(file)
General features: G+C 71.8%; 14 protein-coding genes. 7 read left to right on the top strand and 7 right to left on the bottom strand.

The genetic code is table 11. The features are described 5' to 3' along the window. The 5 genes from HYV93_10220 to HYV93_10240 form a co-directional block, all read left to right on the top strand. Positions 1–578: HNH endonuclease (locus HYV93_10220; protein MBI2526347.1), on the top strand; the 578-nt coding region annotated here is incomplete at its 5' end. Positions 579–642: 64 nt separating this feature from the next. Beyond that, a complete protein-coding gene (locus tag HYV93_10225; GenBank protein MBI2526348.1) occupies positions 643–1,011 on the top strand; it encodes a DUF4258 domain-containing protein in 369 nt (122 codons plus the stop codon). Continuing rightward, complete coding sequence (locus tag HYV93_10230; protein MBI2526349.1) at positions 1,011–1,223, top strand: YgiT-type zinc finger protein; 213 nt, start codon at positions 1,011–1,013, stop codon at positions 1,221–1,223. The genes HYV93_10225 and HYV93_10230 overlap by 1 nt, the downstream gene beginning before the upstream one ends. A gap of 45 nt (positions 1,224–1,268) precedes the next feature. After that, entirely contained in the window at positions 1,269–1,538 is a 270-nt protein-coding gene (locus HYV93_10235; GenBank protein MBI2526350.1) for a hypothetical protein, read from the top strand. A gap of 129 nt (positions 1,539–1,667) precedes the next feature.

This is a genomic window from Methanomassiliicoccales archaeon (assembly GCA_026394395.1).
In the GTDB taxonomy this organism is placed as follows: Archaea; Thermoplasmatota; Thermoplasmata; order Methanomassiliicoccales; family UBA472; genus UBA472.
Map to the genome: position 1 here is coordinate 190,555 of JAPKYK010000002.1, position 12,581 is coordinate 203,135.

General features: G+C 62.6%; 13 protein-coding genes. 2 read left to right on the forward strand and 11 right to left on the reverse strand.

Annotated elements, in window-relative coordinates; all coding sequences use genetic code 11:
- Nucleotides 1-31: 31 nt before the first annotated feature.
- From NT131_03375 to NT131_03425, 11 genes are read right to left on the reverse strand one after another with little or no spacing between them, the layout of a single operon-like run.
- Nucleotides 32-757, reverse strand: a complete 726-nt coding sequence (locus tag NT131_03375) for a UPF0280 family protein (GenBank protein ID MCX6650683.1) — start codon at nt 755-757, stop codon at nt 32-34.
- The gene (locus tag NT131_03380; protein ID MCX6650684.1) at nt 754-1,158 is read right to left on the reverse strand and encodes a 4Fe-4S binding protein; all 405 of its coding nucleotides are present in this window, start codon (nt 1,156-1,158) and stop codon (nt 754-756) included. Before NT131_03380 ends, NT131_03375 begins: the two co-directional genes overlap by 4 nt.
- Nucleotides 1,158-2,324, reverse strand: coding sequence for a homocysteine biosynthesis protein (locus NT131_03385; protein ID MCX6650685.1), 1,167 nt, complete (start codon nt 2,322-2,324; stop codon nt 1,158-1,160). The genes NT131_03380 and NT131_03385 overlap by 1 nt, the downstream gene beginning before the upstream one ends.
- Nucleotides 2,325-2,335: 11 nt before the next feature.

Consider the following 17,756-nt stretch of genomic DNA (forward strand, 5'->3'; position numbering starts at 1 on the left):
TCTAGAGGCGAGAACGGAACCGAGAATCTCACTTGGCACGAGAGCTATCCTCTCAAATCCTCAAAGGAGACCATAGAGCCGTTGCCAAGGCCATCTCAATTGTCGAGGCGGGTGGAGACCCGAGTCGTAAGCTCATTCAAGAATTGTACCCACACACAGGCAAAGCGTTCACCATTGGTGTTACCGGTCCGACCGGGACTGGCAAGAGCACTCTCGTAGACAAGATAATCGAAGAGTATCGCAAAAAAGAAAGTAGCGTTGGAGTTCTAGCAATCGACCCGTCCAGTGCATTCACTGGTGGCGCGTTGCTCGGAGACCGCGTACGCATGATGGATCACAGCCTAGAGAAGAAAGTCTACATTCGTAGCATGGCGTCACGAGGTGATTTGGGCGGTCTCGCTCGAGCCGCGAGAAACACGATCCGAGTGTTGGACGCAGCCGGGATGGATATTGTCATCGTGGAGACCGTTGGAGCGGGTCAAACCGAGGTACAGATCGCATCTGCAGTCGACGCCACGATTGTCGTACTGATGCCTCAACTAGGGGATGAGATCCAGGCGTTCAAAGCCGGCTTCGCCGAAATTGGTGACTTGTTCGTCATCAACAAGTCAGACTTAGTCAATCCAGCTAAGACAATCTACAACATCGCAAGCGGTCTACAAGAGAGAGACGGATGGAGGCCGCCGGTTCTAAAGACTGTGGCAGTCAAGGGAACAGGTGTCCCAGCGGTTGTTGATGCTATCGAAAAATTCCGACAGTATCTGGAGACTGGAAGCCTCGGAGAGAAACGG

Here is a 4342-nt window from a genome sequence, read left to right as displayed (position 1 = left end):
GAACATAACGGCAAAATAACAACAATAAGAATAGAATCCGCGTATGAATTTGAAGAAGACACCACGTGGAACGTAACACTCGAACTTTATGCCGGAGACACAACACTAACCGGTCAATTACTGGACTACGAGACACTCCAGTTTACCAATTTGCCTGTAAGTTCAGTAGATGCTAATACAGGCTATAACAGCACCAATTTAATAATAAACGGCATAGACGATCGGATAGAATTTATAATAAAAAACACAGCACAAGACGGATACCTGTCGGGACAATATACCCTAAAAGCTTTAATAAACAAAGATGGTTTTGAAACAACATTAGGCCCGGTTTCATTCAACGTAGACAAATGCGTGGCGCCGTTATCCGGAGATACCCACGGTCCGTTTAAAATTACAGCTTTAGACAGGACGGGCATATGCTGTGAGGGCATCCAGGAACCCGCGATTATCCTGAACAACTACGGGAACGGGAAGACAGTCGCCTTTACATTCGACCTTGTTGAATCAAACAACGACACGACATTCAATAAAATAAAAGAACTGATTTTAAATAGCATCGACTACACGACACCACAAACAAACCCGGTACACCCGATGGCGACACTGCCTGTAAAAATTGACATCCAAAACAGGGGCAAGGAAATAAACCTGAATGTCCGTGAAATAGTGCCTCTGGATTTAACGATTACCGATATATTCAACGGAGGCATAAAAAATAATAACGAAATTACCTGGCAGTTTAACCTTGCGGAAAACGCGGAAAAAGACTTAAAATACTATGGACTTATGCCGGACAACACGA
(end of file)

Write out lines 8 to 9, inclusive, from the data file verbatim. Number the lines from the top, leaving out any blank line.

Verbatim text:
- Nucleotides 1-31: 31 nt before the first annotated feature.
- From NT131_03375 to NT131_03425, 11 genes are read right to left on the reverse strand one after another with little or no spacing between them, the layout of a single operon-like run.